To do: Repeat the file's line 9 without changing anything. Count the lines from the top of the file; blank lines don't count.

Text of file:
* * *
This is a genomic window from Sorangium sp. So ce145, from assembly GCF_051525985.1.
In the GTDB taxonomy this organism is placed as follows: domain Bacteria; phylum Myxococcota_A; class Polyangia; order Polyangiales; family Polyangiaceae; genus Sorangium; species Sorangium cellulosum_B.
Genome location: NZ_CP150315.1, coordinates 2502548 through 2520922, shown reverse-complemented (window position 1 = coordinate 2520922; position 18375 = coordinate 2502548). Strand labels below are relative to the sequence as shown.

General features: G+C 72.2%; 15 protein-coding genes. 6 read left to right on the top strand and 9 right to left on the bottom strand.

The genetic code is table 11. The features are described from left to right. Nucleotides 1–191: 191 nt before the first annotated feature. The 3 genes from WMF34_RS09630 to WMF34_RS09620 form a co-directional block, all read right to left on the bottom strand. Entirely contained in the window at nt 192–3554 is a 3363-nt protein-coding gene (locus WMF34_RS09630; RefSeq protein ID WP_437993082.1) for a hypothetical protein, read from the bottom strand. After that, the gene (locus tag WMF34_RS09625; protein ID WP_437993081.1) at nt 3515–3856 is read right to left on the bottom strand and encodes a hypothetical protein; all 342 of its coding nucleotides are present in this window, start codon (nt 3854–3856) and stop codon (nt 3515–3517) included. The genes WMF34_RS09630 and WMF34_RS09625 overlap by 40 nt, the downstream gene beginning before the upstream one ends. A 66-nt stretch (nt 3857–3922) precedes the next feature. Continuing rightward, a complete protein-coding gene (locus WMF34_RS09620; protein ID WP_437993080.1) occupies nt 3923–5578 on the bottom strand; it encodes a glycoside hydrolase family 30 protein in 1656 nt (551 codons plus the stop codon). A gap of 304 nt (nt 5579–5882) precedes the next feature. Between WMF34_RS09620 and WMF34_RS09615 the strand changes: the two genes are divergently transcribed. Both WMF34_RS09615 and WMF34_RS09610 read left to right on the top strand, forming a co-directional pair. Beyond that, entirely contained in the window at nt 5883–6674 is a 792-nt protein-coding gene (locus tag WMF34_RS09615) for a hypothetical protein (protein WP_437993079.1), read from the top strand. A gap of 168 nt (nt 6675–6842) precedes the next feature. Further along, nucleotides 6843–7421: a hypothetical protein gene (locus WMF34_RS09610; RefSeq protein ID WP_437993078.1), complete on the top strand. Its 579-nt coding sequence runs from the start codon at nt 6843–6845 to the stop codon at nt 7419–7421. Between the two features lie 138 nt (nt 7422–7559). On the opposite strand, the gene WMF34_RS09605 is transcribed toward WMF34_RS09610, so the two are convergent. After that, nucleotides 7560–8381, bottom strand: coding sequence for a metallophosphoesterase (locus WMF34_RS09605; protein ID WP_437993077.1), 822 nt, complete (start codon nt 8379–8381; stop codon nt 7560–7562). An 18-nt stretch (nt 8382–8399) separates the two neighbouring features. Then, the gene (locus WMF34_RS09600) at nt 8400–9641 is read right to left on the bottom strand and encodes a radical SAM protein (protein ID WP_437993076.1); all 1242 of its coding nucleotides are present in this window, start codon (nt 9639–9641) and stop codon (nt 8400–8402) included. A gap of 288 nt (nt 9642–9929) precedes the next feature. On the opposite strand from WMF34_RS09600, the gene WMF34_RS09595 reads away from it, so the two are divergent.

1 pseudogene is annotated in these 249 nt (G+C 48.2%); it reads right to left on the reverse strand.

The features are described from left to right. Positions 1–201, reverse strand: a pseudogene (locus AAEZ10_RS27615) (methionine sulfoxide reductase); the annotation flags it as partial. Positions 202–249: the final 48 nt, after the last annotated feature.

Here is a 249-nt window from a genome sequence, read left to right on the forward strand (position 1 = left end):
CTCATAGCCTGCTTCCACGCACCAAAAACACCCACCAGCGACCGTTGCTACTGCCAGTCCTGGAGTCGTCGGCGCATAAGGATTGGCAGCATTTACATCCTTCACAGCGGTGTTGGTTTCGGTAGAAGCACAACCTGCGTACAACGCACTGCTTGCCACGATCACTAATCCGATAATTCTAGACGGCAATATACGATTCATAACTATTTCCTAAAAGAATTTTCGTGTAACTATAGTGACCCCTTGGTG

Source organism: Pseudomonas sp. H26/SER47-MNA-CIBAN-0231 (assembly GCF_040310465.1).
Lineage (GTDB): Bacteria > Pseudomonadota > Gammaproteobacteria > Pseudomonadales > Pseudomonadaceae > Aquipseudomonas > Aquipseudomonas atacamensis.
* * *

CTCATAGCCTGCTTCCACGCACCAAAAACACCCACCAGCGACCGTTGCTACTGCCAGTCCTGGAGTCGTCGGCGCATAAGGATTGGCAGCATTTACATCCTTCACAGCGGTGTTGGTTTCGGTAGAAGCACAACCTGCGTACAACGCACTGCTTGCCACGATCACTAATCCGATAATTCTAGACGGCAATATACGATTCATAACTATTTCCTAAAAGAATTTTCGTGTAACTATAGTGACCCCTTGGTG